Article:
Article by Ana Pérez-Muelas – MUME
One of the participants in the Focus Groups told us that if he had to communicate something to the local population it would be this short and powerful sentence “It could be you!”. It could be you, as simple as that. In many cases, actually, it was already you, it was your ancestor, it was your neighbor, it was your friend… This randomness, this uncertainty of what could happen makes us equal, it is just that we are often scarcely aware of that and we don’t usually think about this possibility.
Our participant continued his speech by saying “I’m not less than you, I’m just in a worse situation”. The main goal of the educational project in which MUME is working on for So Close is to convey this message, to remove the stereotyped image surrounding refugees as well as reminding the local population that yesterday it was us and tomorrow it could be us again.
Photo: Afghan woman hugging a survivor of the bombings in Figueres by Martí Fradera / La Tempesta
“It could be you, it just happened to be me at this time and in this place. But (…) if we go back to the 1930s you could be a Spanish [refugee]. War has no choice, you know?”.
The students of the Social Integration cycle in Figueres are learning about the Spanish Civil War and its consequences with the educational project. Figueres hosted the last days of the Spanish, Catalan and Basc republican governments. When they realized that the war was already lost, they decided to cross the French border. News about government exile precipitated the massive exodus of civilians and the fascists contributed to the chaos by bombing Figueres.
The social integration students are the future social workers that will deal with people who are in a situation of exclusion or social risk. That’s why we believe that it is important to promote their empathy, knowledge and sensibility towards the realities that our participants shared with us. They began their participation in So Close by studying the historical experience of the Spanish republican refugees. Subsequently, they came into contact with the recent experience of forced migrations, learning about the main conclusions of WP1 and WP2. Finally, the training phase ended with the study of reports about new narrative strategies on migrations.
Photo: Brainstorm made by So Close participants and the students of the Social Integration Cycle by Martí Fradera / La Tempesta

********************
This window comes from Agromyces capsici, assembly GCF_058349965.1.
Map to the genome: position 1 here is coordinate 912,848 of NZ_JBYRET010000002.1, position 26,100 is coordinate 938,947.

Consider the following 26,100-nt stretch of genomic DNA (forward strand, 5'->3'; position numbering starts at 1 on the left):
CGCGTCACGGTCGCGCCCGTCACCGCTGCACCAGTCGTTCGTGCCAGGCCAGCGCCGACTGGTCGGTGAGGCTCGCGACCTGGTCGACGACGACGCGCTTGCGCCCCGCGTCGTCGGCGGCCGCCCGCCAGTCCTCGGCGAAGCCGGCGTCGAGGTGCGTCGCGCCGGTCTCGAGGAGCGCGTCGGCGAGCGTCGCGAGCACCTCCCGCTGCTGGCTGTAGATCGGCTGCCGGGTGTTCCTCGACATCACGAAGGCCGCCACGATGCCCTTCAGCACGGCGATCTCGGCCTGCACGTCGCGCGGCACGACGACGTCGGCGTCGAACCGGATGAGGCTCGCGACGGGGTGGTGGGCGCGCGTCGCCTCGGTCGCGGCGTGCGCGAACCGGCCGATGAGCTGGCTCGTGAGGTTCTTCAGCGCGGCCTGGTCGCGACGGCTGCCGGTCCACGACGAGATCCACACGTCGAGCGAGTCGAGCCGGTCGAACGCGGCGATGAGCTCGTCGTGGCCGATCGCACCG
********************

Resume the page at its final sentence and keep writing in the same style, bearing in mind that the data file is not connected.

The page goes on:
These new narrative strategies can be very useful for So Close. To make a long story short, they defend, first of all, avoiding reactive messages and creating our own narrative frame by using words and images that contribute to the vision we aspire to convey. Secondly, to address concerns preventively to pre-refute hostile narratives. We have to keep in mind that anti-migration speeches appeal to emotion, so to prevent them from taking hold, we have to speak from the same register. Focusing on data or fact-checkers may be necessary sometimes, but it is less effective than appealing to experiences and emotions. A last thing to highlight is to focus on shared needs, understand complex positions and avoid polarization.
MUME’s educational project aims to connect the experience and testimony of our participants with the educational curriculum of Social Integration and co-create learning contents that help to remove stereotypes and prejudices for secondary school students. The creation process and the learning activities will be collected on the Webdoc. We are trying our best to help our participant to spread his message: without a doubt, you are not less than we are, you are just in a worse situation.
 EUROPEAN POLICY CENTER: Fear and lying in the EU, 2020
POR CAUSA FOUNDATION: Seven key points to create new narratives on the movements of persons around the world, 2019
OXFAM INTERMON: A different perspective, 2020
BARCELONA CITY COUNCIL: A practical guide for anti-rumor agents, 2016